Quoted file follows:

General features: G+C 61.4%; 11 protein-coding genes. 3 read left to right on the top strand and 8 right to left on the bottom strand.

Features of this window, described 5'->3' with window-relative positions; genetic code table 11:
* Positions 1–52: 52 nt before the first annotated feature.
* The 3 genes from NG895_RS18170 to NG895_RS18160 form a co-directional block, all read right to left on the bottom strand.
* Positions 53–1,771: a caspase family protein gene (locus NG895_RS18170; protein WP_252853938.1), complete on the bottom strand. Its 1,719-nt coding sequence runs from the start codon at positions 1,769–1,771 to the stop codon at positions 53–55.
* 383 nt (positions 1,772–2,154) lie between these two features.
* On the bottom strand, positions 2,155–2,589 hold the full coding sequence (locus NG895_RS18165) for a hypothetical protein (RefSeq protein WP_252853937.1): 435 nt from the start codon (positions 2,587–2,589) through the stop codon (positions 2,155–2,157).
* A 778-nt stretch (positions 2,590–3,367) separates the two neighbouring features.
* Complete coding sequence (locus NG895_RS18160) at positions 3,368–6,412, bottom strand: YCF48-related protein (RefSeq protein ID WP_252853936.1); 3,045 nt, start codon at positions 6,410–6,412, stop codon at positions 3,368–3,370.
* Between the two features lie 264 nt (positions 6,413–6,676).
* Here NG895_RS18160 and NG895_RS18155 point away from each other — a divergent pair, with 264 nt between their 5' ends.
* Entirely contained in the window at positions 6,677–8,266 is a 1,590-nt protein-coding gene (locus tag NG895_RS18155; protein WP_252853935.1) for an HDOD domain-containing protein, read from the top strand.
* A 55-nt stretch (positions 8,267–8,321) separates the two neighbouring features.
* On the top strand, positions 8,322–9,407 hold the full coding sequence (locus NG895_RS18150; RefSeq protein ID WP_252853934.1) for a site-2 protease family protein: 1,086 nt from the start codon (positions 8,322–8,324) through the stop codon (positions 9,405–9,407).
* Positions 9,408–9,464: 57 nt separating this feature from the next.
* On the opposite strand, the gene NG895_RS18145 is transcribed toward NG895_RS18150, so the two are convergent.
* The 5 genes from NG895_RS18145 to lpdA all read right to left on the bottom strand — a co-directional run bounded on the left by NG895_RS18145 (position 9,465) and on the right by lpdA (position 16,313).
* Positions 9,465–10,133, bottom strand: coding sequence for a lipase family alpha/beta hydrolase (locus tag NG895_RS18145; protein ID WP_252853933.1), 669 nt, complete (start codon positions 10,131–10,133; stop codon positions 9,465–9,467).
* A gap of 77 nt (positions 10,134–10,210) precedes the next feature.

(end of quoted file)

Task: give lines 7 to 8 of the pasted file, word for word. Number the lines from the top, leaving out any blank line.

* On the bottom strand, positions 2,155–2,589 hold the full coding sequence (locus NG895_RS18165) for a hypothetical protein (RefSeq protein WP_252853937.1): 435 nt from the start codon (positions 2,587–2,589) through the stop codon (positions 2,155–2,157).
* A 778-nt stretch (positions 2,590–3,367) separates the two neighbouring features.